Walker is listening to just one group--big out-of-state donors who have given him millions. They're not doing it because they care about Wisconsin so much. They're doing it because he is paying them back big time with our tax money. The money that's taken out of the paychecks of teachers and snowplow drivers is being given to these corporate interests in the form of tax breaks, sweetheart deals, and "privatizing" Wisconsin's resources and assets. Did you know that the latest Walker budget contains a "production tax credit" which means that somebody who works for a company or corporate farm for maybe $35,000 a year will see his taxes go up, while the company owner will pay no state income tax, no capital gains tax, and be able to shelter his wife's income from taxes as well? Did you know a "deer czar" from Texas has been brought in to privatize Wisconsin's public lands so our deer hunting tradition will now mean paying an out-of-state company a fee so you can hunt on the former public forest we will pay them to manage as a game farm? Did you know that while our public schools starve for funding, your tax money will be given to out-of-state companies that run schools for profit? Did you know that now your tax dollars will pay corporations from Texas or New Jersey to run the power plants for our public universities and to manage and staff our prison system? Did you know that now when you go to the DMV for a driver's license, instead of printing it on the spot, they send your information out of state and have it printed in California? These kinds of contracts to do the people's business are sold in sweetheart deals to Walker campaign donors, and that is why they are willing to spend millions to keep him in office. It's worth billions to them.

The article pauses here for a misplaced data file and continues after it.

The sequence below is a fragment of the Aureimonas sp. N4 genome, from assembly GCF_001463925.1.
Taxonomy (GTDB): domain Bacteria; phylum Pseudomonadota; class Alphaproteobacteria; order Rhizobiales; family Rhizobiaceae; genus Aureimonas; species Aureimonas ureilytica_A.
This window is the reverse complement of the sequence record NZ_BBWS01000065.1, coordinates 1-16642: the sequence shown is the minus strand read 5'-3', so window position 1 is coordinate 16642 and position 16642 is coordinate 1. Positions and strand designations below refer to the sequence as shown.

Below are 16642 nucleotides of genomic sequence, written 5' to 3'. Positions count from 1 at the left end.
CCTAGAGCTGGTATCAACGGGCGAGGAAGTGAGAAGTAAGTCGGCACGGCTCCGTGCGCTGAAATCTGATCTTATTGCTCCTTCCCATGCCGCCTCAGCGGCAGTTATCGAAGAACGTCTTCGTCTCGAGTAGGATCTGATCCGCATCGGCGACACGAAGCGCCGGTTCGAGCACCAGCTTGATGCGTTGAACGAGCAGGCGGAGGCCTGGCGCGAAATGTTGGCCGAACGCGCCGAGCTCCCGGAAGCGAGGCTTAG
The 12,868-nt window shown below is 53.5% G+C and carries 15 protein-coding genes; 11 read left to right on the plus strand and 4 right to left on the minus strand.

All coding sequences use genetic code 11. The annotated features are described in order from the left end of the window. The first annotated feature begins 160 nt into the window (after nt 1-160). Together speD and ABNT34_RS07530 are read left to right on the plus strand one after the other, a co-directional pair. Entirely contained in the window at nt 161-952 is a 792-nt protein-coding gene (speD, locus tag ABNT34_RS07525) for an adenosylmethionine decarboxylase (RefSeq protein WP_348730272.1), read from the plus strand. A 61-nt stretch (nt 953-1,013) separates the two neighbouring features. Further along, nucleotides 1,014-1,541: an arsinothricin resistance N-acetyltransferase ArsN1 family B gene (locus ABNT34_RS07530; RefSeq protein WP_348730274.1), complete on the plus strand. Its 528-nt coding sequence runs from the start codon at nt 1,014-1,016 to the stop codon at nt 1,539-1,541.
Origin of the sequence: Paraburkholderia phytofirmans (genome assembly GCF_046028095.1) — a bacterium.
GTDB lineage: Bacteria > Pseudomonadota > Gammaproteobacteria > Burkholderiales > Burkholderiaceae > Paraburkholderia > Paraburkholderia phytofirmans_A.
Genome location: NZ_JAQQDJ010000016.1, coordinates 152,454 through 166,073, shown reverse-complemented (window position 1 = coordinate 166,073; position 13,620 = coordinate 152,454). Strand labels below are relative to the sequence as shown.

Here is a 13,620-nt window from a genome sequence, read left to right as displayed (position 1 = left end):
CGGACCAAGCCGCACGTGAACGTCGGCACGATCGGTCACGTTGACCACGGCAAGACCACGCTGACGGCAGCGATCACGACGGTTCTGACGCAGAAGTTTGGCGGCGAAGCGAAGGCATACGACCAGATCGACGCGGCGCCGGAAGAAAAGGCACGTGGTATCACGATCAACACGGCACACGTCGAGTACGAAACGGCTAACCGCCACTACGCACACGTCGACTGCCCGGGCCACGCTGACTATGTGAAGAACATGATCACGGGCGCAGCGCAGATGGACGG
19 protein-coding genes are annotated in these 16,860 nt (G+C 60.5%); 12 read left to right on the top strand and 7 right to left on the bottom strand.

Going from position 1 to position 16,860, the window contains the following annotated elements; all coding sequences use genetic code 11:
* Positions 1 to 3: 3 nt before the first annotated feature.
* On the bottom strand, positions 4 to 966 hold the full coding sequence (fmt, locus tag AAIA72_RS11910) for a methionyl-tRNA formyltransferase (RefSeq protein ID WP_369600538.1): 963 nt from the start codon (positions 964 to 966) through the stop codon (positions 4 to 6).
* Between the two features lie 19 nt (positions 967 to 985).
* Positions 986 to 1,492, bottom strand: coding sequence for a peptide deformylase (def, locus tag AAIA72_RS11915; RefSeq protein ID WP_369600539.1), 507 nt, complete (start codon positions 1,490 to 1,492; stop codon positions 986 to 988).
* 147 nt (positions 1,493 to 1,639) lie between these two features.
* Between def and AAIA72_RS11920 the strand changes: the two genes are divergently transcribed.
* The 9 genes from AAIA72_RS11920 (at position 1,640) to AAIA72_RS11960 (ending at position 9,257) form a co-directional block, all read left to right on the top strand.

I like fiscal conservatives, and I've voted for quite a few whether they were Republican or Democrat, if I thought they would be careful with my tax money. But Walker isn't conservative the way old-style Republicans like Tommy Thompson were. He's a big spender: he has budgeted $335 million for special interests next year. He just doesn't want to spend the money on you. Thompson was trying to make a better Wisconsin for everyone. Walker is part of a national movement to take the resources that belong to all of us and sell them cheap to very rich people, who will sell them back to us a slice at a time and make us pay through the nose.
Walker and his cronies are betting you won't get it. They think we'll be too busy to educate ourselves and to vote on June 5th. They think $25 million, most of it from outside Wisconsin (and far more than labor unions have contributed to Barrett) will be enough to overwhelm our democracy and to make us fail to notice that they are not acting in our interests. I think they are wrong. I think people in the western Wisconsin counties I love are too smart to fall for it. I hope you will join me by making sure to get yourself to your polling place on Tuesday, June 5 and cast your vote for Tom Barrett for Governor. Then Wisconsin can get back to civility and back to the way we have always done business--with honest hard work.